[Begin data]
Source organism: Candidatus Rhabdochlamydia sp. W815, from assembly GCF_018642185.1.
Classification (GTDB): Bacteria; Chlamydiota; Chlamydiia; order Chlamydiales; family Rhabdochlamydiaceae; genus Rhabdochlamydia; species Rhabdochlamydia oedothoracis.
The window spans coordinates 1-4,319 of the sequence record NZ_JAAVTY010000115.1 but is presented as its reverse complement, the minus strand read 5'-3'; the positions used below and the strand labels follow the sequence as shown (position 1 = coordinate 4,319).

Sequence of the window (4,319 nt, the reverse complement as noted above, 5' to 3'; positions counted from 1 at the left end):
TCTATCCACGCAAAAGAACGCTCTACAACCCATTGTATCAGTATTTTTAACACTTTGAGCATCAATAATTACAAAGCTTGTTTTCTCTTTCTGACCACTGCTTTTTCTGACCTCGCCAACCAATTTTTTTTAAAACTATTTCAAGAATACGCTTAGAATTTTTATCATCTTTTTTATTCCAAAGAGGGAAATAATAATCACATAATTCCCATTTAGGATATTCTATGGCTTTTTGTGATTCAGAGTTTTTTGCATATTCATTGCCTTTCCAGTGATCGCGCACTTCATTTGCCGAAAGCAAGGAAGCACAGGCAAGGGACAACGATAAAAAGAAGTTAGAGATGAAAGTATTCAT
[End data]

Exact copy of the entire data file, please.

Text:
Source organism: Candidatus Rhabdochlamydia sp. W815, from assembly GCF_018642185.1.
Classification (GTDB): Bacteria; Chlamydiota; Chlamydiia; order Chlamydiales; family Rhabdochlamydiaceae; genus Rhabdochlamydia; species Rhabdochlamydia oedothoracis.
The window spans coordinates 1-4,319 of the sequence record NZ_JAAVTY010000115.1 but is presented as its reverse complement, the minus strand read 5'-3'; the positions used below and the strand labels follow the sequence as shown (position 1 = coordinate 4,319).

Sequence of the window (4,319 nt, the reverse complement as noted above, 5' to 3'; positions counted from 1 at the left end):
TCTATCCACGCAAAAGAACGCTCTACAACCCATTGTATCAGTATTTTTAACACTTTGAGCATCAATAATTACAAAGCTTGTTTTCTCTTTCTGACCACTGCTTTTTCTGACCTCGCCAACCAATTTTTTTTAAAACTATTTCAAGAATACGCTTAGAATTTTTATCATCTTTTTTATTCCAAAGAGGGAAATAATAATCACATAATTCCCATTTAGGATATTCTATGGCTTTTTGTGATTCAGAGTTTTTTGCATATTCATTGCCTTTCCAGTGATCGCGCACTTCATTTGCCGAAAGCAAGGAAGCACAGGCAAGGGACAACGATAAAAAGAAGTTAGAGATGAAAGTATTCAT